Activated carbon materials are traditional chemical adsorbents because of their very high specific surface area and high micropore volume. Recently, a great deal of industrial attention has been drawn to activated carbon fiber and textiles. Textile materials in the form of fibers, yarns, and fabrics can be converted into active carbon products by the process of pyrolysis and activation. Therefore, activated carbon fiber materials have great potential for new industrial end uses, from personal protective equipment to energy storage and healthcare devices.

Using fibers and fabrics as raw materials for making activated carbon products exhibits tremendous advantages. First, activated carbon fiber has a significantly different microporous structure that allows much more rapid dynamic adsorption and desorption with less material. Second, a range of polymers can be used as precursors for making activated carbon products, including celluloses, thermosets, and thermoplastics. Finally, fiber assemblies can have diverse structures such as wovens, knits, and nonwovens. These material formats are easy to integrate into composite structures and allow easy material handling and transportation in manufacturing.

However, the technologies for fabricating, characterizing, and analyzing activated carbon fiber and fabrics are usually not included in traditional textile textbooks, because the production of activated carbon fiber and textiles is a cutting-edge technology overlapped by fiber/textile manufacturing and polymer thermochemical processes. Professionals working in this industry need to have a broader scope of knowledge that is beyond the single traditional textile discipline. This motivated me to edit a book that could address this emergent technical area. My proposal for this book, titled Activated Carbon Fiber and Textiles, was immediately supported by Sarah Lynch, Acquisitions Editor for Elsevier Woodhead Publishing.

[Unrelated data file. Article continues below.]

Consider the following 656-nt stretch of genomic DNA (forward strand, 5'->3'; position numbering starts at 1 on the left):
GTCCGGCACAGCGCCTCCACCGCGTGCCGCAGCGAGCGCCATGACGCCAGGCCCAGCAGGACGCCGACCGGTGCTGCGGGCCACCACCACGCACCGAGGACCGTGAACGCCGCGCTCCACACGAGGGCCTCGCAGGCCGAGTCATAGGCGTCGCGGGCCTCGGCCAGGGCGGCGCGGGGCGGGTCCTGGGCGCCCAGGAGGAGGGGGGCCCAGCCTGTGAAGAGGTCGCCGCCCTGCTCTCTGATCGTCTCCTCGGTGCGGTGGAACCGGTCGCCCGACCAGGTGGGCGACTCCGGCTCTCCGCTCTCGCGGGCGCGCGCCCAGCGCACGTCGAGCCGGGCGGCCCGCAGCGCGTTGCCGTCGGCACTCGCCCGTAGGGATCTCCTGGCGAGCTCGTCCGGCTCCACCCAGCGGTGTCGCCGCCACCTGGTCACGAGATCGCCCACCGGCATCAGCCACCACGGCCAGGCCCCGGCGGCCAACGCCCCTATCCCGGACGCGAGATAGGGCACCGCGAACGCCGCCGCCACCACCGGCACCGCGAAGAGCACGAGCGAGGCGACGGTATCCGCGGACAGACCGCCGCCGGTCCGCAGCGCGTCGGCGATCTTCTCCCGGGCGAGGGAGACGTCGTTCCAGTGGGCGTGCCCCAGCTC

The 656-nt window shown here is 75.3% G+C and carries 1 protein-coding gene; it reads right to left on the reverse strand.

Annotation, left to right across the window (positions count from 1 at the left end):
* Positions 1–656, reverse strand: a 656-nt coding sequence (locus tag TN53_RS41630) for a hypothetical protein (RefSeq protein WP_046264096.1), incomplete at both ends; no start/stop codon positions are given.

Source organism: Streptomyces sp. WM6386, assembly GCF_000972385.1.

The purpose of this book is to provide readers with the latest research progress and state-of-the-art technologies developed in the manufacture and application of activated carbon fiber and textiles. The book is divided into three sections. Section A lays the fundamentals of carbonized and activated carbon materials. The basic contents covered in this section include an overview and technical concepts of activated carbon fiber in comparison with granular activated carbon; precursor materials of activated carbon fiber; precursor fiber spinning; and the thermochemical process of activated carbon fiber. Section B covers the properties of activated carbon fibers, including their adsorptive properties, mechanical properties, electrical and thermal properties, and acoustical properties. Section C introduces the major applications of activated carbon fiber in filtration, environmental protection, power storage, and gas storage.

I want to express my wholehearted thanks to all chapter authors for their contributions to this book. Their enthusiasm and willingness to share their knowledge is greatly appreciated. I would also like to extend my gratitude to the project managers, editors, and all other assistants who helped to produce this book. Without their invaluable input, the publication of this book would have been impossible.

Jonathan Y. Chen
July 4, 2016